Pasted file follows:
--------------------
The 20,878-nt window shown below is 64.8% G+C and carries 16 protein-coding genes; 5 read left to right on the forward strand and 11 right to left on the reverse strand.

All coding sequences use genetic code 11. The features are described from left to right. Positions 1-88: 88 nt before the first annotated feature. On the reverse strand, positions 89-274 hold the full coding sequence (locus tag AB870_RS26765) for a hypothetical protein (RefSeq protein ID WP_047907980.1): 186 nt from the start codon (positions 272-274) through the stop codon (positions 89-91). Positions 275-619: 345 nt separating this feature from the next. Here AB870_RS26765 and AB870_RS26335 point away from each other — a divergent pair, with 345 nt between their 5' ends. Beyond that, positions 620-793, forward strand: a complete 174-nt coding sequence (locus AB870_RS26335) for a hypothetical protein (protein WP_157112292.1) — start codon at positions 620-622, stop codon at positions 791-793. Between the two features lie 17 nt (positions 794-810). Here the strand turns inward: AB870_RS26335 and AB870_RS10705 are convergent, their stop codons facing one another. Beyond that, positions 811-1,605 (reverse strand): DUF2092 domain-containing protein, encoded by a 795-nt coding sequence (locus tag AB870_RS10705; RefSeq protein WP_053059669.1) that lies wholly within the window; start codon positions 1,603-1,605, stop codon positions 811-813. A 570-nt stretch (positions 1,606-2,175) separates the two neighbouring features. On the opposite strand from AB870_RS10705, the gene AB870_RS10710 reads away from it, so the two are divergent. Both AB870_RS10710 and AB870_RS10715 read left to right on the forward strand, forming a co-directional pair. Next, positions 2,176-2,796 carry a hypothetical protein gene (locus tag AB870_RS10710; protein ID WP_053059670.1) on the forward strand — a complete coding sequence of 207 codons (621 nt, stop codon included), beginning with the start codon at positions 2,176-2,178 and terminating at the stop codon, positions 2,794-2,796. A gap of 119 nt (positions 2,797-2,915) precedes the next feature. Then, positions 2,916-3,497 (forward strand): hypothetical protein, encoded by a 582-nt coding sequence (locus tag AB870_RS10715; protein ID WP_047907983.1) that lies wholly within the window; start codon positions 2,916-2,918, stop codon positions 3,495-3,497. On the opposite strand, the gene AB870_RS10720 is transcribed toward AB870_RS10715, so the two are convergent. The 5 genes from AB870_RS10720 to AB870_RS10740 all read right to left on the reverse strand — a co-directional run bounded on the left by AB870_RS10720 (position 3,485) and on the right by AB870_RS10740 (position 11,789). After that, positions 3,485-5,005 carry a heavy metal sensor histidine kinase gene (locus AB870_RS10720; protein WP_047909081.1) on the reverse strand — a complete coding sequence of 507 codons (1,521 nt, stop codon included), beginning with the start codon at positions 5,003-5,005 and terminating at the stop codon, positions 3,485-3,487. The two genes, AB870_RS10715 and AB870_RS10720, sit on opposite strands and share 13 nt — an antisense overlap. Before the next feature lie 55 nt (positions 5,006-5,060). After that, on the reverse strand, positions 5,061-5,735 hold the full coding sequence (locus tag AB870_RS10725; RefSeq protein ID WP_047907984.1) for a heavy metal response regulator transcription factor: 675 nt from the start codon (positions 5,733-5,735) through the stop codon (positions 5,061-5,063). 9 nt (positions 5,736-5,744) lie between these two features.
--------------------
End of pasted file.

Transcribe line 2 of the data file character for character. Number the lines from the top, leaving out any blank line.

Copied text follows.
All coding sequences use genetic code 11. The features are described from left to right. Positions 1-88: 88 nt before the first annotated feature. On the reverse strand, positions 89-274 hold the full coding sequence (locus tag AB870_RS26765) for a hypothetical protein (RefSeq protein ID WP_047907980.1): 186 nt from the start codon (positions 272-274) through the stop codon (positions 89-91). Positions 275-619: 345 nt separating this feature from the next. Here AB870_RS26765 and AB870_RS26335 point away from each other — a divergent pair, with 345 nt between their 5' ends. Beyond that, positions 620-793, forward strand: a complete 174-nt coding sequence (locus AB870_RS26335) for a hypothetical protein (protein WP_157112292.1) — start codon at positions 620-622, stop codon at positions 791-793. Between the two features lie 17 nt (positions 794-810). Here the strand turns inward: AB870_RS26335 and AB870_RS10705 are convergent, their stop codons facing one another. Beyond that, positions 811-1,605 (reverse strand): DUF2092 domain-containing protein, encoded by a 795-nt coding sequence (locus tag AB870_RS10705; RefSeq protein WP_053059669.1) that lies wholly within the window; start codon positions 1,603-1,605, stop codon positions 811-813. A 570-nt stretch (positions 1,606-2,175) separates the two neighbouring features. On the opposite strand from AB870_RS10705, the gene AB870_RS10710 reads away from it, so the two are divergent. Both AB870_RS10710 and AB870_RS10715 read left to right on the forward strand, forming a co-directional pair. Next, positions 2,176-2,796 carry a hypothetical protein gene (locus tag AB870_RS10710; protein ID WP_053059670.1) on the forward strand — a complete coding sequence of 207 codons (621 nt, stop codon included), beginning with the start codon at positions 2,176-2,178 and terminating at the stop codon, positions 2,794-2,796. A gap of 119 nt (positions 2,797-2,915) precedes the next feature. Then, positions 2,916-3,497 (forward strand): hypothetical protein, encoded by a 582-nt coding sequence (locus tag AB870_RS10715; protein ID WP_047907983.1) that lies wholly within the window; start codon positions 2,916-2,918, stop codon positions 3,495-3,497. On the opposite strand, the gene AB870_RS10720 is transcribed toward AB870_RS10715, so the two are convergent. The 5 genes from AB870_RS10720 to AB870_RS10740 all read right to left on the reverse strand — a co-directional run bounded on the left by AB870_RS10720 (position 3,485) and on the right by AB870_RS10740 (position 11,789). After that, positions 3,485-5,005 carry a heavy metal sensor histidine kinase gene (locus AB870_RS10720; protein WP_047909081.1) on the reverse strand — a complete coding sequence of 507 codons (1,521 nt, stop codon included), beginning with the start codon at positions 5,003-5,005 and terminating at the stop codon, positions 3,485-3,487. The two genes, AB870_RS10715 and AB870_RS10720, sit on opposite strands and share 13 nt — an antisense overlap. Before the next feature lie 55 nt (positions 5,006-5,060). After that, on the reverse strand, positions 5,061-5,735 hold the full coding sequence (locus tag AB870_RS10725; RefSeq protein ID WP_047907984.1) for a heavy metal response regulator transcription factor: 675 nt from the start codon (positions 5,733-5,735) through the stop codon (positions 5,061-5,063). 9 nt (positions 5,736-5,744) lie between these two features.